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Chinese AI chip firms are scaling down their designs to secure TSMC production

ByYasmeeta Oon

Jun 5, 2024
Chinese AI chip firms are scaling down their designs to secure TSMC production

Chinese AI chip firms are scaling down their designs to secure TSMC production

SINGAPORE – Several Chinese AI chip companies are now designing less powerful processors to maintain access to production capabilities at Taiwan Semiconductor Manufacturing Co (TSMC), in light of stringent U.S. sanctions, according to four sources with knowledge of the matter.

In an effort to curb advancements in artificial intelligence and supercomputing by China’s military, the U.S. has implemented a series of export controls targeting advanced processors and chip manufacturing equipment. These controls affect companies such as Nvidia and also prevent TSMC, which uses U.S. chipmaking tools, and other foreign manufacturers from fulfilling orders for these sophisticated processors.

Key Points of U.S. Sanctions:

  • Targeted Companies: Nvidia, TSMC, and other overseas manufacturers.
  • Objective: Prevent China’s military from advancing in AI and supercomputing.
  • Impact: Limits on producing advanced chips for Chinese firms.

The latest set of U.S. export controls, introduced in October 2022, have highlighted China’s limited capacity to produce advanced chips domestically and its heavy reliance on TSMC, the world’s leading chip contract manufacturer. The four sources, one of whom has direct knowledge of the issue, requested anonymity due to the sensitivity of chip-related matters in China.

Key Chinese AI Chip Companies Affected by U.S. Sanctions

CompanyYear FoundedResponse to SanctionsMajor Backers
MetaX2020Downgraded chip designs, developed C280
Enflame2018Downgraded chip designsTencent
CambriconStruggling with supply pressures, allocated SMIC capacity

Two prominent Chinese AI chip firms, MetaX and Enflame, submitted downgraded chip designs to TSMC in late 2023 to comply with U.S. restrictions. Previously, these companies marketed their chips as comparable to Nvidia’s GPUs. According to two sources, MetaX developed a downgraded product called the C280 after running out of its most advanced GPU, the C500, earlier this year.

MetaX, founded in 2020 by former executives of Advanced Micro Devices, did not respond to requests for comments. Similarly, Enflame, founded in 2018 and backed by tech giant Tencent, also did not respond. Last year, Enflame raised $2.7 billion and has been collaborating with several local governments on projects.

Both MetaX and Enflame have been identified as “little giants” by Chinese authorities, making them eligible for state support. MetaX recently received government funding for a project to develop a high-level AI training chip domestically. The company also has multiple R&D and fabrication projects across China. Enflame sells its chips to state-owned enterprises and collaborates with local governments on various initiatives.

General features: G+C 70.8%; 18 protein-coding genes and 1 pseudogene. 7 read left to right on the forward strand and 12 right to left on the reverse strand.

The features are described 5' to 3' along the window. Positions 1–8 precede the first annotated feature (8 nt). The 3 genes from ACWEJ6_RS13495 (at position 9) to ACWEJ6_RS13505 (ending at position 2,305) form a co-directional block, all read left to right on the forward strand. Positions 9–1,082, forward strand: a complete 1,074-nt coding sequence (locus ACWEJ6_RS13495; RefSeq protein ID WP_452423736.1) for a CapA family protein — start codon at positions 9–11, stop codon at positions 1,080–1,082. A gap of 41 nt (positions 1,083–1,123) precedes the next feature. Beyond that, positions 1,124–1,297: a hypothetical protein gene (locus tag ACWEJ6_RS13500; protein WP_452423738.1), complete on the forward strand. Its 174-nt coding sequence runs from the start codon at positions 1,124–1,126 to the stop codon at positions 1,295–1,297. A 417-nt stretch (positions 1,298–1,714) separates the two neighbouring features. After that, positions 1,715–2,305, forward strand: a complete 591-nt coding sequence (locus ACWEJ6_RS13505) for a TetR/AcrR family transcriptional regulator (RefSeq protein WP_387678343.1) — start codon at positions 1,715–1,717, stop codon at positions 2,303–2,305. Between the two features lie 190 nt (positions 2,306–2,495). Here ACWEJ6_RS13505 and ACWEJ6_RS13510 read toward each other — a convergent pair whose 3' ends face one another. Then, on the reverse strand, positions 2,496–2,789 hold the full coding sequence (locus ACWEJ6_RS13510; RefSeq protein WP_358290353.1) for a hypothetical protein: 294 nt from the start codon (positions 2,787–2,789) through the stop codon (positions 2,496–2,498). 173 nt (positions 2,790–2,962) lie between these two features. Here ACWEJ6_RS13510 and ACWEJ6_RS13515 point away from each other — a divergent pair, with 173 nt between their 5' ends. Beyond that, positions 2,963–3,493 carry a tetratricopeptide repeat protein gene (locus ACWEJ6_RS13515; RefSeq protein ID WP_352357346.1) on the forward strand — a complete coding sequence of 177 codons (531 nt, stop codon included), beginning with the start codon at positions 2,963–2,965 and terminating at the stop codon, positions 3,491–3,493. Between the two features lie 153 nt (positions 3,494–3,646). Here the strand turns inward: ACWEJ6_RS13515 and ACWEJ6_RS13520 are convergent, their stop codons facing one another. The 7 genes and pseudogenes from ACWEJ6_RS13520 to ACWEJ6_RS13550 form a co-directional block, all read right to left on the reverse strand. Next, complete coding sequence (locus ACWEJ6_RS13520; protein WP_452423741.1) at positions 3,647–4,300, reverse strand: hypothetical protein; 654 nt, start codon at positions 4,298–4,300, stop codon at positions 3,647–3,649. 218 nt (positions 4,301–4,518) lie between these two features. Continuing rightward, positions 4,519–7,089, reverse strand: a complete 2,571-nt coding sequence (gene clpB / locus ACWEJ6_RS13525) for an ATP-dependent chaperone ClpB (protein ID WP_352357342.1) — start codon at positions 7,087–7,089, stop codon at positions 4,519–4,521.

Since 2018, when tech tensions with the U.S. escalated, China has intensified efforts to achieve self-sufficiency in chip manufacturing, investing massive sums into the sector. The government announced the third iteration of its China Integrated Circuit Industry Investment Fund last month, providing $48 billion in financing, bringing the total fund amount since 2014 to over $100 billion. Despite these efforts, only Semiconductor Manufacturing International Corp (SMIC) has the capacity to produce large volumes of highly advanced GPUs.

Until recently, SMIC’s production capacity was entirely reserved for Huawei, which has faced its own set of U.S. sanctions since 2020. This year, SMIC agreed to allocate a limited amount of its production capacity to Chinese AI chip firms that have been directly sanctioned by Washington, including state-backed Cambricon.

Huawei, unable to access overseas chip manufacturing since 2020 due to U.S. sanctions, declined to comment. Washington justifies these sanctions by alleging Huawei poses a threat to U.S. national security, a claim the company denies. In response to U.S. sanctions, China has accused Washington of broadening the concept of national security to stifle Chinese companies.

  • Chinese firms are designing less powerful chips to comply with U.S. export controls.
  • U.S. restrictions have revealed China’s dependency on TSMC for advanced chip production.
  • MetaX and Enflame have downgraded their chip designs to maintain production access.
  • SMIC is the only Chinese foundry capable of producing advanced GPUs in large volumes.
  • China’s efforts towards self-sufficiency include significant government funding and subsidies.

The ongoing tech tensions between the U.S. and China have significantly impacted Chinese AI chip companies. With stringent export controls in place, these companies are forced to adapt by designing less powerful processors to comply with the restrictions and retain access to crucial production capabilities at TSMC. As China continues to invest heavily in achieving self-sufficiency in chip manufacturing, the sector’s future will likely depend on the evolving geopolitical landscape and the responses from both the U.S. and Chinese governments.


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Featured Image courtesy of DALL-E by ChatGPT

Yasmeeta Oon

Just a girl trying to break into the world of journalism, constantly on the hunt for the next big story to share.

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